For a long time it was an unsolved mystery how animals can spread out between those rare oases of energy in the deep sea. One hypothesis was that sunken whale carcasses, large dead algae, and also sunken wood could serve as a food source and temporary habitat for deep-sea animals, but only if bacteria were able to produce methane and sulfur compounds from it. To tackle this question, the team deposited wood logs on the Eastern Mediterranean seafloor at depths of 1,700 meters and returned after one year to study the fauna, bacteria, and chemical microgradients.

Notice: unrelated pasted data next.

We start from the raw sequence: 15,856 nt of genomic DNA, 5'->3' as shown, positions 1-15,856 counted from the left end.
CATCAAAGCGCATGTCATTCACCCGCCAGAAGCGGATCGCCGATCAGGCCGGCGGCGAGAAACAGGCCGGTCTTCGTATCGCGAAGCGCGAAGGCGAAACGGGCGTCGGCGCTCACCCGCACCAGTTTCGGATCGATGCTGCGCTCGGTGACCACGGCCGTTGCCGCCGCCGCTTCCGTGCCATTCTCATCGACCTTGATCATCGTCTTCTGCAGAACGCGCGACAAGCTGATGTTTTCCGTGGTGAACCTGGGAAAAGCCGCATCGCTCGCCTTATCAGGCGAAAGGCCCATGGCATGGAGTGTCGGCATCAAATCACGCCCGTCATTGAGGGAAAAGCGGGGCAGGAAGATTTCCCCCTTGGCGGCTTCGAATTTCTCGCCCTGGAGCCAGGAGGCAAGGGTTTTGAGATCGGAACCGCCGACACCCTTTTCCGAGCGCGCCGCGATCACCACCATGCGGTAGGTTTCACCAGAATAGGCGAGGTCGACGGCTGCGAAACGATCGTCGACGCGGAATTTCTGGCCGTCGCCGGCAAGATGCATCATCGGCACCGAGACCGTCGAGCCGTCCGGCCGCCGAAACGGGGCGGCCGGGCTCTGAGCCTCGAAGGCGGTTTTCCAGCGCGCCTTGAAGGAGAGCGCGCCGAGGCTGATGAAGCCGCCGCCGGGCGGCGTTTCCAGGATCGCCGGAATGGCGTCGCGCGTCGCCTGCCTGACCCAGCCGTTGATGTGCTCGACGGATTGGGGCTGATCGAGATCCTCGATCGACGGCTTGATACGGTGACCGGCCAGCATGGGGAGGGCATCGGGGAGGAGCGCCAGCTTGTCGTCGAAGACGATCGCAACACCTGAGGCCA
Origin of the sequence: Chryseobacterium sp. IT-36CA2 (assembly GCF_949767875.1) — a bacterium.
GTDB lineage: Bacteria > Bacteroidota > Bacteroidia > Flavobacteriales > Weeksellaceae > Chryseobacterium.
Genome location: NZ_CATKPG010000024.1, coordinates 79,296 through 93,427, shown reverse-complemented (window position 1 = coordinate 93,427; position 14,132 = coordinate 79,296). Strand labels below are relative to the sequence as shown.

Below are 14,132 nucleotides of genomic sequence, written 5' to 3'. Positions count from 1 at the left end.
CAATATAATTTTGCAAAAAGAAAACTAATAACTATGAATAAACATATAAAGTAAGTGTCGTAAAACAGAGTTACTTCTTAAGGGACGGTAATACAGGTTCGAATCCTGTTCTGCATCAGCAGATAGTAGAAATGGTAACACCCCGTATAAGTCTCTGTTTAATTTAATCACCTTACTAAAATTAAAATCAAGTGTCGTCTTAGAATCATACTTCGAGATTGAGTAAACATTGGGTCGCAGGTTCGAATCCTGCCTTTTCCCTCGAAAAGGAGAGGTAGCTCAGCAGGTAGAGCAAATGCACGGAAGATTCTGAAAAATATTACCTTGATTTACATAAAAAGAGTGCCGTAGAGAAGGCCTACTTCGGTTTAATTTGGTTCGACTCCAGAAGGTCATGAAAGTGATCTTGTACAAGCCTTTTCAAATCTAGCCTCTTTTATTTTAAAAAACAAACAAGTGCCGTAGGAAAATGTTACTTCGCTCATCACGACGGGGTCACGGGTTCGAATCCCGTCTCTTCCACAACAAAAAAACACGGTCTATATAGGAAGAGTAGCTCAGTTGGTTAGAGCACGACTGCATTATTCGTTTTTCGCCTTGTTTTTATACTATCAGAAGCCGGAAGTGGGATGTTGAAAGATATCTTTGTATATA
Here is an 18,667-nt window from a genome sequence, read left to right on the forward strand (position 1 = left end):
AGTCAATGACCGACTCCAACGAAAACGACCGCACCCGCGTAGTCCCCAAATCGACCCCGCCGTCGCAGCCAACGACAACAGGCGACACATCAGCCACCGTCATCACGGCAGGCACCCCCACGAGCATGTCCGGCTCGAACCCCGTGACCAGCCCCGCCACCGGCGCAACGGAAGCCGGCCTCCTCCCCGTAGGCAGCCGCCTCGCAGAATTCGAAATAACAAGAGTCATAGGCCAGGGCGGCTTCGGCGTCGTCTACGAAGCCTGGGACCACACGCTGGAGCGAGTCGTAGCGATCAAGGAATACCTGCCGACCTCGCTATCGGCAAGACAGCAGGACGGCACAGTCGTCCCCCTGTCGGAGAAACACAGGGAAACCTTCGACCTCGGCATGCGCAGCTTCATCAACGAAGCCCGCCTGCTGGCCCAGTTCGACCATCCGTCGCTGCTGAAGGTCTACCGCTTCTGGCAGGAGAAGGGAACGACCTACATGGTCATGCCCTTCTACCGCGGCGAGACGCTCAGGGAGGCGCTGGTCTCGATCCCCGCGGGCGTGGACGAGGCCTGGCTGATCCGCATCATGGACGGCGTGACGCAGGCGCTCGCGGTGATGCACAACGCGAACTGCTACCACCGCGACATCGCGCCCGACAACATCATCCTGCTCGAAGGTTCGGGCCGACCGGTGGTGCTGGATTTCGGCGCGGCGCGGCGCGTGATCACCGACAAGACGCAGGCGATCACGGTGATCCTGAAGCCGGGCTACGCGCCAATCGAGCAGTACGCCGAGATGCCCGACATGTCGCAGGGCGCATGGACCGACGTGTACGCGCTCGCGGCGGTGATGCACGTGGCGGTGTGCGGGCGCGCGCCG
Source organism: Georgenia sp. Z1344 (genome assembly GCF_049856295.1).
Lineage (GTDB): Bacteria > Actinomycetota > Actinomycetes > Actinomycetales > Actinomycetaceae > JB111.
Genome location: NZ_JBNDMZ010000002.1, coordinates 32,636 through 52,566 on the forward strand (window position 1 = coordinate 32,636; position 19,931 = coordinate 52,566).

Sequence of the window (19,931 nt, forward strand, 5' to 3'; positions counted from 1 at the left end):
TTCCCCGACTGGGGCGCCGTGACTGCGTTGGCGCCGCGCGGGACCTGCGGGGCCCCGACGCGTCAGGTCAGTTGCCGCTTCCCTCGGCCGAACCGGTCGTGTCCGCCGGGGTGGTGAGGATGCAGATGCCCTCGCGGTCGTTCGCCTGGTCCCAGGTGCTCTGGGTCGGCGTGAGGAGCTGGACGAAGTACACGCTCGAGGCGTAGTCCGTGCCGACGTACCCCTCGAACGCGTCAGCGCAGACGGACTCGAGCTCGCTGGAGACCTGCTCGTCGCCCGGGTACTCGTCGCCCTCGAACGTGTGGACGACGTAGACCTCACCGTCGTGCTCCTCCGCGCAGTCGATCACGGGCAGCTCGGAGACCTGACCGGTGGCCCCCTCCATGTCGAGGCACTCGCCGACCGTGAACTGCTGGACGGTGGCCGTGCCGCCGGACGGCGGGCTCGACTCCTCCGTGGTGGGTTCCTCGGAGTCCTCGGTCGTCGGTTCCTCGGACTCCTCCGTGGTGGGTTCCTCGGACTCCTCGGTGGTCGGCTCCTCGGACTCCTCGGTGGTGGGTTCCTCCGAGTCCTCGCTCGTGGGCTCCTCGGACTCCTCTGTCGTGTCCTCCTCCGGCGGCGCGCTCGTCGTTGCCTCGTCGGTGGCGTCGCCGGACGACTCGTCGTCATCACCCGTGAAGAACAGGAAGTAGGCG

The team of researchers observed that the wood-boring bivalves had cut large parts of the wood into smaller chips, which were further degraded by other organisms. This activity led to the consumption of oxygen, enabling the production of hydrogen sulfide by sulfate-reducing microorganisms. And indeed, the researchers also found a mussel, which is normally only found at cold seeps or similar environments where it uses sulfur compounds as an energy source. "It is amazing to see how deep-sea bacteria can transform foreign substances such as wood to provide energy for cold-seep mussels on their journey through the deep ocean," says Antje Boetius, chief scientist of the expedition. Furthermore, the researchers discovered unknown species of deep-sea worms, which have been described by taxonomic experts in Germany and the USA. Thus, sunken wood does not only promote the dispersal of rare deep-sea animals, but also form hotspots of biodiversity on the deep seafloor. (© Max Planck Institute for Marine Microbiology)